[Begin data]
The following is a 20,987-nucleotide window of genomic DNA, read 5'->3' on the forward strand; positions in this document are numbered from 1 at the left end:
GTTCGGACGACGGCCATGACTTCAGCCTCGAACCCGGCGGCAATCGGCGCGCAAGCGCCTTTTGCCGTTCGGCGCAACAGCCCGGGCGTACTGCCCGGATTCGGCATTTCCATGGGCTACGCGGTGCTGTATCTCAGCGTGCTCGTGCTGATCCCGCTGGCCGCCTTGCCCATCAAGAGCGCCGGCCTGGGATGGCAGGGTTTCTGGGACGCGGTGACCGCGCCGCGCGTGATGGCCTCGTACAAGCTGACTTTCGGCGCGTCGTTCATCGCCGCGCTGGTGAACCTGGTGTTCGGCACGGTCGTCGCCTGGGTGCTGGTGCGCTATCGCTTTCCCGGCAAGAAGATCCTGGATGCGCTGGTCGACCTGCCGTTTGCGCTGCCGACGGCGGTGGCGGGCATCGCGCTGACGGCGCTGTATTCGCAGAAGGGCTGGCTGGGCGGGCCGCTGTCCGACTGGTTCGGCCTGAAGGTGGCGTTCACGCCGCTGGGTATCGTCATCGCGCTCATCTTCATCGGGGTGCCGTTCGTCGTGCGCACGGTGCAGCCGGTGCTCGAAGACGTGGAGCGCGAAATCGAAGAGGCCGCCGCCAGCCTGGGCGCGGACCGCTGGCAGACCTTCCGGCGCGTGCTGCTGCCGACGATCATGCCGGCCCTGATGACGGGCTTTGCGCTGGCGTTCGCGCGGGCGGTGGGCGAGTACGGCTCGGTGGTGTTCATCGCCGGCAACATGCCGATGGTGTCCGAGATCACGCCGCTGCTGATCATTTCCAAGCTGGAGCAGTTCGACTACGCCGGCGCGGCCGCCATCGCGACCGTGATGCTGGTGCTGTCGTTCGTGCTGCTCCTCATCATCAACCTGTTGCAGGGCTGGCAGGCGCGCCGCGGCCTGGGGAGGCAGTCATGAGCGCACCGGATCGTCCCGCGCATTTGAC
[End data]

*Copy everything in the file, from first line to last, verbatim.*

The following is a 20,987-nucleotide window of genomic DNA, read 5'->3' on the forward strand; positions in this document are numbered from 1 at the left end:
GTTCGGACGACGGCCATGACTTCAGCCTCGAACCCGGCGGCAATCGGCGCGCAAGCGCCTTTTGCCGTTCGGCGCAACAGCCCGGGCGTACTGCCCGGATTCGGCATTTCCATGGGCTACGCGGTGCTGTATCTCAGCGTGCTCGTGCTGATCCCGCTGGCCGCCTTGCCCATCAAGAGCGCCGGCCTGGGATGGCAGGGTTTCTGGGACGCGGTGACCGCGCCGCGCGTGATGGCCTCGTACAAGCTGACTTTCGGCGCGTCGTTCATCGCCGCGCTGGTGAACCTGGTGTTCGGCACGGTCGTCGCCTGGGTGCTGGTGCGCTATCGCTTTCCCGGCAAGAAGATCCTGGATGCGCTGGTCGACCTGCCGTTTGCGCTGCCGACGGCGGTGGCGGGCATCGCGCTGACGGCGCTGTATTCGCAGAAGGGCTGGCTGGGCGGGCCGCTGTCCGACTGGTTCGGCCTGAAGGTGGCGTTCACGCCGCTGGGTATCGTCATCGCGCTCATCTTCATCGGGGTGCCGTTCGTCGTGCGCACGGTGCAGCCGGTGCTCGAAGACGTGGAGCGCGAAATCGAAGAGGCCGCCGCCAGCCTGGGCGCGGACCGCTGGCAGACCTTCCGGCGCGTGCTGCTGCCGACGATCATGCCGGCCCTGATGACGGGCTTTGCGCTGGCGTTCGCGCGGGCGGTGGGCGAGTACGGCTCGGTGGTGTTCATCGCCGGCAACATGCCGATGGTGTCCGAGATCACGCCGCTGCTGATCATTTCCAAGCTGGAGCAGTTCGACTACGCCGGCGCGGCCGCCATCGCGACCGTGATGCTGGTGCTGTCGTTCGTGCTGCTCCTCATCATCAACCTGTTGCAGGGCTGGCAGGCGCGCCGCGGCCTGGGGAGGCAGTCATGAGCGCACCGGATCGTCCCGCGCATTTGAC